Ecomun stresses that crop substitution is the goal, but that forced eradication criminalization of coca producers is not the way to go about it. Several of their projects are aimed at building a solidarity economy through productive projects that can provide a livelihood for ex-combatants and peasants in zones that were marred by conflict. These span a variety of areas, from farming to fishery, as well as agritourism and culture.
However, several ingredients are needed to get these projects off the ground, and this is another area in which the Colombian government has not held its end of the bargain. The program to redistribute land to landless peasants is yet to start, and the new government is even less inclined to do so. Additionally, peasants and ex-insurgents have virtually no access to credit, with loans having demands they cannot fulfill, nor to any legal support in the process of creating cooperatives.
Where the government has not delivered, Ecomun is hoping that solidarity will step up and fill the void. They have launched a fundraising campaign with multiple goals. The idea is to create a Solidarity Revolving Fund (SRF) so that fledgling cooperatives can have access to affordable loans to jump through some of the initial hurdles, among them access to land.
The ex-guerrillas are not naive in thinking that cooperatives can just flourish amid a capitalist environment such as the one in Colombia. Their creativity and hard work, as well as the fact that profit is not the holy grail, are not enough to offset the structural factors of the Colombian economy. Rather, they hope to develop alternative economic networks that will create local economies that have a degree of self-sufficiency, as well as bring agroecological practices and environmental concerns to the forefront.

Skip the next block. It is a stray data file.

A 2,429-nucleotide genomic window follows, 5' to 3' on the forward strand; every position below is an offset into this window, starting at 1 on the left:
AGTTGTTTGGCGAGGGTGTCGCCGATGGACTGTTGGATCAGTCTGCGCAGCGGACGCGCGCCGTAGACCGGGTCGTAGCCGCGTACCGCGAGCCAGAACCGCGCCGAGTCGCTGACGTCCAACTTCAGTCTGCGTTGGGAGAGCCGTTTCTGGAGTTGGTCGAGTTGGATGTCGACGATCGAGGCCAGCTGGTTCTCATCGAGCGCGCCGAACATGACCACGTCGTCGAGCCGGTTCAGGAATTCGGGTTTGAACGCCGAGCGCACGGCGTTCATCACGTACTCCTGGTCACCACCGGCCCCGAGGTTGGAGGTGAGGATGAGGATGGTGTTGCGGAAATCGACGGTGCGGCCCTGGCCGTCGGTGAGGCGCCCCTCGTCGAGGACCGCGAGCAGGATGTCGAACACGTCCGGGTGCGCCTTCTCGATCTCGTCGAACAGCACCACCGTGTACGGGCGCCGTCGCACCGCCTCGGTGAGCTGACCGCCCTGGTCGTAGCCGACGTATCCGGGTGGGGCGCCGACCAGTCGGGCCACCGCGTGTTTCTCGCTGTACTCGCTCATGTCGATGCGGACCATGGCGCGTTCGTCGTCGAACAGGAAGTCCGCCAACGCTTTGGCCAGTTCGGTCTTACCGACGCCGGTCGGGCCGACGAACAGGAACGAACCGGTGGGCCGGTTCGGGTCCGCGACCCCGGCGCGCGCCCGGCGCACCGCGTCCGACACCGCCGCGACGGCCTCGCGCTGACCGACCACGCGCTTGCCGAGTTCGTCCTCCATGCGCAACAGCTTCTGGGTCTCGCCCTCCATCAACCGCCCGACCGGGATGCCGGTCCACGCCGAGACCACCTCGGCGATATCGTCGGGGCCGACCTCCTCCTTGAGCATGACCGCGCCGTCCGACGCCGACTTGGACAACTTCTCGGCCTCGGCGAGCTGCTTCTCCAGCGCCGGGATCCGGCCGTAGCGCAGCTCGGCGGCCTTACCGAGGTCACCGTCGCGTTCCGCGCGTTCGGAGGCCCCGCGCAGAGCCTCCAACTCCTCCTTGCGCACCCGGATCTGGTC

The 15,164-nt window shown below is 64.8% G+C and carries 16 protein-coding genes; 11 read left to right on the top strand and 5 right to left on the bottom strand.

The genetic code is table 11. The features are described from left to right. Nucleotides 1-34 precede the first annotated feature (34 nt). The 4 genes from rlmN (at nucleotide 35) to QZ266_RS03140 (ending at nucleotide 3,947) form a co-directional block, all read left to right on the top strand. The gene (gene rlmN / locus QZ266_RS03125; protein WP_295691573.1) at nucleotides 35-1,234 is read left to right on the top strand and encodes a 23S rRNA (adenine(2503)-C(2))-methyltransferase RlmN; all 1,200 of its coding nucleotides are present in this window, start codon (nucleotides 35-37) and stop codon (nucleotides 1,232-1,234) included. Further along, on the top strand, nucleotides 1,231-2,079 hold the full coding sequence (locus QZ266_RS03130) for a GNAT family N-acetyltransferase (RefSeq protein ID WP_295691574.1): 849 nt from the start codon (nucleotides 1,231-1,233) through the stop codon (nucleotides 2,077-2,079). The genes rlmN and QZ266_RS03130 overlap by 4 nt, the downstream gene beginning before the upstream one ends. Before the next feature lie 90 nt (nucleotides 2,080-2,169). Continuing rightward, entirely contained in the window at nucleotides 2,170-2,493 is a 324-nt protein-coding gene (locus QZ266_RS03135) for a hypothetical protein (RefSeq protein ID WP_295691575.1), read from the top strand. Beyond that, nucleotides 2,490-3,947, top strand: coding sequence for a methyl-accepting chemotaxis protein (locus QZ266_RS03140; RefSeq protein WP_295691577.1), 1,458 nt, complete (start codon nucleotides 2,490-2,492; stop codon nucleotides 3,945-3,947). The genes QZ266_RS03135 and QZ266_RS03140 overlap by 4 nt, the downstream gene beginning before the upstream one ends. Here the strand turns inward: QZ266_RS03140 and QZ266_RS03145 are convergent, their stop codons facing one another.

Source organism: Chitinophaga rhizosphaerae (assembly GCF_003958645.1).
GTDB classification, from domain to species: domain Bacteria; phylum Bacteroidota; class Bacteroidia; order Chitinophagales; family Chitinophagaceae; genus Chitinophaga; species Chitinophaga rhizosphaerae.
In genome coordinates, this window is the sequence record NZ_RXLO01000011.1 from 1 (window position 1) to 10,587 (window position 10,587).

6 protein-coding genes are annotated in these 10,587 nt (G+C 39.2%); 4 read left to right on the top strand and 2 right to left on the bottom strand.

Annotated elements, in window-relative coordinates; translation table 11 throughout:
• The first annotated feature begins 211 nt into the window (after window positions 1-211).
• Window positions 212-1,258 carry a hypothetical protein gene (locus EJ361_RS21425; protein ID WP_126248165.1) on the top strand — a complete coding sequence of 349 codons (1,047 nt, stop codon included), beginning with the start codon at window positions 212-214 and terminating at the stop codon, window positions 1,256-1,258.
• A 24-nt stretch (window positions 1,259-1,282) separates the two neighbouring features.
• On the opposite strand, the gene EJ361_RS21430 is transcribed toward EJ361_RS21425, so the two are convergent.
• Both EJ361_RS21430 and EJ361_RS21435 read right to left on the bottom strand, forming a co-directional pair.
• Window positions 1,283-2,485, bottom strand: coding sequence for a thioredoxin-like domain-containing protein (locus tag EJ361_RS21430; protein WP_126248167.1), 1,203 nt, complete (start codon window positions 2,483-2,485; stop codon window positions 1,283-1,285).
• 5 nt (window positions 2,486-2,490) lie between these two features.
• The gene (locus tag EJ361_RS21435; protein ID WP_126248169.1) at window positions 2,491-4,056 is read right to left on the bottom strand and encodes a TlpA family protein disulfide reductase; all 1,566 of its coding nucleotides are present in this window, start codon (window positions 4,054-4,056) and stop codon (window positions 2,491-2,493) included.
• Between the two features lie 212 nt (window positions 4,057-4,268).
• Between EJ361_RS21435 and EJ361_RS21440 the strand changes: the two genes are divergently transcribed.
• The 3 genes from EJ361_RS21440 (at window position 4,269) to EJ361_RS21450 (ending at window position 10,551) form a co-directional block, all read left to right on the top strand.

With hindsight anyone can judge the FARC’s decision to bet on a peace process, whether the lack of good faith from the Colombian government was to be expected or not, but this was their collective decision and time is not going back. The current battle is one for survival, and the FARC’s ability to showcase and enact their vision for an alternative society faces terrible hurdles. Add to that Colombia’s central role in for the US empire’s projection of power in South America, and the conclusion is that the odds are clearly against them.
But at the same time, nobody expected this to be easy, certainly not the ex-guerrillas themselves. They hope to count on the international community to hold the Colombian government to account and, perhaps more importantly, they hope solidarity movements will play their role. Whether it is by denouncing human rights violations or by supporting cooperatives for economic reincorporation, small steps can help shorten those odds.
- ↩Sandino’s quotes are from an event organised by Swiss party solidaritéS, and are reproduced with her permission. This event was part of a larger tour in Europe to denounce the human rights situation in Colombia and the violations of the peace deal.
- ↩The Patriotic Union was a political party formed by the FARC in 1985 as part of a previous attempt at peace negotiations. The party fell was targeted by unspeakable violence, with 3000-5000 of its members killed within years.
- ↩Reincorporation zones were geographical set for the reincorporation of ex-guerrillas into civilian life, with economic, social and political focus.
- ↩It should be pointed out that there was a coca record crop in 2017, shattering the myth that Colombia’s rebel problem and narco problem were one and the same.